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Serious games today
November 15, 2005 11:04 PM   Subscribe

While groups like the Serious Games Initiative are working on making games effective teaching tools, and Social Impact Games are categorizing hundreds of socially useful games, there are some simulations and "serious games" available now which can also be a lot of fun (at least for a little while). Online, you can try your hand at the basics of sailing, setting wildfires, learning photography, or experience a heavy-handed simulation of the war on terror. Less seriously, there is the stapler simulator and the zombie attack simulator. For a bit more involved experience, download a college administration simulator, the UN's Food Force, and, soon, a simulation on the Rwandan genocide. Is learning this way actually useful, or do we have further to go, first? [Flash, Shockwave, and Java used in some links. Some prev. here and here]
posted by blahblahblah (11 comments total) 3 users marked this as a favorite

 
Serious Games? It is a nice idea though, seems inspired by some of the more recent installments in ludological theories. Like, did you know you could make a game in 30 days without any previous experience?! WOWS!
posted by TwelveTwo at 12:24 AM on November 16, 2005


Ah, edutainment will never die!

Do people remember Broderbund? They merged or were taken over by The Learning Company and were then taken over by Mattel for 3.6B . And then given away.

Virtual reality training companies have also spent and wasted huge amounts of money. The story of Prosolvia relates to all this. They were a Swedish company that pulled an Enron before Enron. VR, training etc.

Academics love games but unfortunately there is very little research money in games. It's a bit like film studies. But, there are many ways to persuade the military and others to fund games and 'Serious Games' is the latest way to do it.

But hey, why not? If you can get the Army to pay for what is arguably art surely there is some good.
posted by sien at 12:39 AM on November 16, 2005


Um...That "basic sailing" link refers to "top-speed sailing", and invites you to "put your tactics to the test". This doesn't sound 'basic' to me. disappointing, really. Did the poster read the link?
posted by Goofyy at 2:37 AM on November 16, 2005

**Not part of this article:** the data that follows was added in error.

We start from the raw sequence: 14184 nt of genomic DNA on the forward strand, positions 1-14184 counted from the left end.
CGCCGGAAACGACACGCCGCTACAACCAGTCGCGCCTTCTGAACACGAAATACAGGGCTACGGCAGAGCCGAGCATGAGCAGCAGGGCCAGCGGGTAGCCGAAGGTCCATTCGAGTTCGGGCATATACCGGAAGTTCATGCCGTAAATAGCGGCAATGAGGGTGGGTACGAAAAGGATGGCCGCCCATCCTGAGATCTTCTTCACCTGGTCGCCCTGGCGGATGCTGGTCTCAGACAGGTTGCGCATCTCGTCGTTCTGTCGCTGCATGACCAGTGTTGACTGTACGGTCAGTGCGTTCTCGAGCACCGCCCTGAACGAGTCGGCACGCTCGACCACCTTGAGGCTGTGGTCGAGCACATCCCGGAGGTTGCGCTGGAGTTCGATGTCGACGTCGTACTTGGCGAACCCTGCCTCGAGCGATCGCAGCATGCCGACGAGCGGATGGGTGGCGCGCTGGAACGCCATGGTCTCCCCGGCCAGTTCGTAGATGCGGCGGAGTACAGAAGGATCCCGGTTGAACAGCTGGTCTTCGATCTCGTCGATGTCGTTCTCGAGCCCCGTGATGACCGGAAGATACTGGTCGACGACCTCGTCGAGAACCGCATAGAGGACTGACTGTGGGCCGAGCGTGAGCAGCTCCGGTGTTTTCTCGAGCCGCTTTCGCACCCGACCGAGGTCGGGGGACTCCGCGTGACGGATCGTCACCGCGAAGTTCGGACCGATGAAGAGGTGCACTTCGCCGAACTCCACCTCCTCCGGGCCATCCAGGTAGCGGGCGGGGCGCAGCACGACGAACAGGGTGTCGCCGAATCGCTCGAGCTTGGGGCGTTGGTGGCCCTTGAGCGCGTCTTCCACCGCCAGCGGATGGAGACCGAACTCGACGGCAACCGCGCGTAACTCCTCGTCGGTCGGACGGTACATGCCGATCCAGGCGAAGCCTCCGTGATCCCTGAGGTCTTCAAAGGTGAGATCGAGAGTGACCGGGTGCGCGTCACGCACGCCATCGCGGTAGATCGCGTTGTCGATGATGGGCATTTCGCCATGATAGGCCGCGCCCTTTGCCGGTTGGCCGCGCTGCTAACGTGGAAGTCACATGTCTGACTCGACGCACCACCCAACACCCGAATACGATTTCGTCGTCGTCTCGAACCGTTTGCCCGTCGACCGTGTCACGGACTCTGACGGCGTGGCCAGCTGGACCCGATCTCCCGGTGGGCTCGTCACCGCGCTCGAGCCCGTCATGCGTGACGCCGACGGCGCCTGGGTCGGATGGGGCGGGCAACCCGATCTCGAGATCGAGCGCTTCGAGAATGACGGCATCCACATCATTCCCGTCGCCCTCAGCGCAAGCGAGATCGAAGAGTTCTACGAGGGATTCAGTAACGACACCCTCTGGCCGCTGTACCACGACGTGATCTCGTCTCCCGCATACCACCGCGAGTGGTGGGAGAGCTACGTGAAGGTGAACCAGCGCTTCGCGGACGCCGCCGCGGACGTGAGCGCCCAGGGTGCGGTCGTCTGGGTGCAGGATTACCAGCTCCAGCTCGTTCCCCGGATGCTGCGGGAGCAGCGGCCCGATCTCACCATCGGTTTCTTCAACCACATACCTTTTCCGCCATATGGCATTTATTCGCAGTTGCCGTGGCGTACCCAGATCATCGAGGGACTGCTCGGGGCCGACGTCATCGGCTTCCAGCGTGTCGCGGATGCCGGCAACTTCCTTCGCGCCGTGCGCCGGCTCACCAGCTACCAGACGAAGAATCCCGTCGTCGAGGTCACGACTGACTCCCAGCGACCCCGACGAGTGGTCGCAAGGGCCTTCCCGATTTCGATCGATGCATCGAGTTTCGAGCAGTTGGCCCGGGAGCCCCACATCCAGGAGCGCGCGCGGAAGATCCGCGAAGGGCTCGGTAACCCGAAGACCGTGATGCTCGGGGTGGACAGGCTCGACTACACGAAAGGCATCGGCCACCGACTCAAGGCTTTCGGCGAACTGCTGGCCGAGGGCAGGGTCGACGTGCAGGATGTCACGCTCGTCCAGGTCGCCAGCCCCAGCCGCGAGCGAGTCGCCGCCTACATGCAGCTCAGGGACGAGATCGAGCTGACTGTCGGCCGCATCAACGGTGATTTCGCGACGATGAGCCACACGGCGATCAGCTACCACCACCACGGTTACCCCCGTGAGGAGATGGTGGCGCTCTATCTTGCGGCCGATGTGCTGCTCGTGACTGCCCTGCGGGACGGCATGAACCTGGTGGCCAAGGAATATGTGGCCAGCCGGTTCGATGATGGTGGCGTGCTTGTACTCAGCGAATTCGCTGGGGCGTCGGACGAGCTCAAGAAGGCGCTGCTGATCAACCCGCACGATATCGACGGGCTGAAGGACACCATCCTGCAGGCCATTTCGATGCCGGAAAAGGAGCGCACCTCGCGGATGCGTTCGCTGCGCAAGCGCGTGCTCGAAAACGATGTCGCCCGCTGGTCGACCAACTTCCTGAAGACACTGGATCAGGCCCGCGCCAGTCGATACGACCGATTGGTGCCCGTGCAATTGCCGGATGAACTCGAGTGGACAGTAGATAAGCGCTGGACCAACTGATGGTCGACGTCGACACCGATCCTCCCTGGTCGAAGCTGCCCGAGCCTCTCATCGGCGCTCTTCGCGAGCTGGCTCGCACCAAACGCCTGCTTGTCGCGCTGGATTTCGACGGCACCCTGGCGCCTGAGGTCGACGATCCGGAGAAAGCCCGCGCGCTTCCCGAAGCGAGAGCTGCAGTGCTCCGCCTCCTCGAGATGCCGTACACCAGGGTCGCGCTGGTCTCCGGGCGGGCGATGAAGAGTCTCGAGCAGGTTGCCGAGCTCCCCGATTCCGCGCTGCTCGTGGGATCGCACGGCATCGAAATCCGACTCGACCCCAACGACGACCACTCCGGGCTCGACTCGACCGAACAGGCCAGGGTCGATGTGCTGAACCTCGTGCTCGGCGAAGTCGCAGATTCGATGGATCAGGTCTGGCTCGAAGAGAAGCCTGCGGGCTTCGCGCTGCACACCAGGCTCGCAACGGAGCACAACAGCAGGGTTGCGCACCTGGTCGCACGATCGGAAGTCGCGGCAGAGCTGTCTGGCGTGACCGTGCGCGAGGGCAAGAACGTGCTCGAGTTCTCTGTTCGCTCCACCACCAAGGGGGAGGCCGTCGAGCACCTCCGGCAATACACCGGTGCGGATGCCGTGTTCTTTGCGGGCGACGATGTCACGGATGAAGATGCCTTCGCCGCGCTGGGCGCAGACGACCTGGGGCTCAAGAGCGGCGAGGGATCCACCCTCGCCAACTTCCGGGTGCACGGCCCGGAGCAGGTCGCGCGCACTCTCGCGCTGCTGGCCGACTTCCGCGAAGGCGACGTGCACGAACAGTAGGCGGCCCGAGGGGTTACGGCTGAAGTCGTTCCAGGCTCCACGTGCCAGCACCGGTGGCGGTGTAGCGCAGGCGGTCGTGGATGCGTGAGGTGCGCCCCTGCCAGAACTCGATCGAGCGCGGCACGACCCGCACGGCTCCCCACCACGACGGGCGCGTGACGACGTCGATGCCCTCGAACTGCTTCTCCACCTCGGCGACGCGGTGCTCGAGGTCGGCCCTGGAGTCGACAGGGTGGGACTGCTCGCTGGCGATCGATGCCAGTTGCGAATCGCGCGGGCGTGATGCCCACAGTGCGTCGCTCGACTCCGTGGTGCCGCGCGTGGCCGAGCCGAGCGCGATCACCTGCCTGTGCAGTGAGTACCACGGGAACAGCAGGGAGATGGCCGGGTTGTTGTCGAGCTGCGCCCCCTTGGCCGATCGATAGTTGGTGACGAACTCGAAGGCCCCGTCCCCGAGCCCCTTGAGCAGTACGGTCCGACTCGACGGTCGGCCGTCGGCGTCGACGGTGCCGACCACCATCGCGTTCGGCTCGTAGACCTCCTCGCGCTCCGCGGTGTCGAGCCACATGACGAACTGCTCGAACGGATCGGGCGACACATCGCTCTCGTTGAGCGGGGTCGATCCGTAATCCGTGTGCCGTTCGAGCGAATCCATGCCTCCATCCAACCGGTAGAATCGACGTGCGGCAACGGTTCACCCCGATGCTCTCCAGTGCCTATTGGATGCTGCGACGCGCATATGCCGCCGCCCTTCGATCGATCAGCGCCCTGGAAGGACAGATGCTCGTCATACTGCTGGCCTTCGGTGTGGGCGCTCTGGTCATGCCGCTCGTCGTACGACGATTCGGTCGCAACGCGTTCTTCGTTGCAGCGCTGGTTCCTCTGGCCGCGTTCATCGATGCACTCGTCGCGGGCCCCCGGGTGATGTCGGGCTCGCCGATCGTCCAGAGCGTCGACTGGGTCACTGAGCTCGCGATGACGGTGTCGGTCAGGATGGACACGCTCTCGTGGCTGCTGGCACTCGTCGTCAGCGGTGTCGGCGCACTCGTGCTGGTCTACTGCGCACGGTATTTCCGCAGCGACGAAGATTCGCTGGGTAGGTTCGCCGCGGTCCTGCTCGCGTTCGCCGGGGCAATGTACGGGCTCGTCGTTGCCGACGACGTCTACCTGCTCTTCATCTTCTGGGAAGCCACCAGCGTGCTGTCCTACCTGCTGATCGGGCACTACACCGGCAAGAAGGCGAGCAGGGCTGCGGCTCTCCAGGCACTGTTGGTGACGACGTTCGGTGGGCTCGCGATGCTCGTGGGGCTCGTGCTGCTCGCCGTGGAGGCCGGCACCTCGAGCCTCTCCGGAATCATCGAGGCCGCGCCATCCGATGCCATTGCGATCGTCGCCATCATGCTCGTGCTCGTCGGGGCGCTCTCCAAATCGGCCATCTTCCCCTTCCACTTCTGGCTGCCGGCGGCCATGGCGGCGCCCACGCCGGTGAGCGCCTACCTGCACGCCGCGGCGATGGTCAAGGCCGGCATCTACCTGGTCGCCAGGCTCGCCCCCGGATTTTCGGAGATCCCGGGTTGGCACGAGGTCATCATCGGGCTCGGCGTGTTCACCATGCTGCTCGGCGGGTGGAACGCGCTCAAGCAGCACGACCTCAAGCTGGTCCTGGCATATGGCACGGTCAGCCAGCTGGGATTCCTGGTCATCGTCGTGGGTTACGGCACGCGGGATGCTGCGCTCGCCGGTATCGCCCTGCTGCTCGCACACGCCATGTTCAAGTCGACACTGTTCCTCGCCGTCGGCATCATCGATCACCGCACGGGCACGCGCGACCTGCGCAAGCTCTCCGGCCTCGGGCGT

The sailing toy is very much about the basics. Did Goofyy bother to try it out or did he just read the first line he saw on the page?
posted by lazy-ville at 4:07 AM on November 16, 2005


Goofyy just read what the site said. Goofy me to assume the site creator knew what they were talking about.
posted by Goofyy at 6:19 AM on November 16, 2005


I must be cursed when it comes to office equipment. Rare is the day when I can get a real stapler to work properly the first time. And the virtual stapler link above wouldn't work in Firefox. Sigh.
posted by Zinger at 6:38 AM on November 16, 2005


Zinger, I didn't have any trouble with any of the links in Firefox. Perhaps your computer cannot handle the power of the Virtual Stapler.
posted by blahblahblah at 6:41 AM on November 16, 2005






Why is everyone so damn critical in this thread? This looks like great stuff.

disclaimer: I am an academic, and I love games. I've been looking at ways to integrate games with my research areas, and this is inspiring.
posted by craniac at 8:41 AM on November 16, 2005


Thanks craniac, and I have some experience with the academia/games connection, if you ever want help.

...and between the phrases zombie attack simulator and heavy-handed simulation of the war on terror, I would have expected more comments from either of MeFis two major audiences. Ah, well.
posted by blahblahblah at 11:27 AM on November 16, 2005


heavy handed "simulation" of the war on terror has been previously covered.
posted by jcruelty at 1:13 PM on November 16, 2005


crainiac. Thanks for making my point. I didn't mean to be snarky. Making edutainment is fun and good for the soul. How many studies are there out there that show training transfer from a game?

It should also be pointed out that even flight simulators, which almost everyone would argue are a good idea and very, very useful, were largely mandated by insurance companies and senior officers before they were really proven to be effective.
posted by sien at 7:12 PM on November 16, 2005


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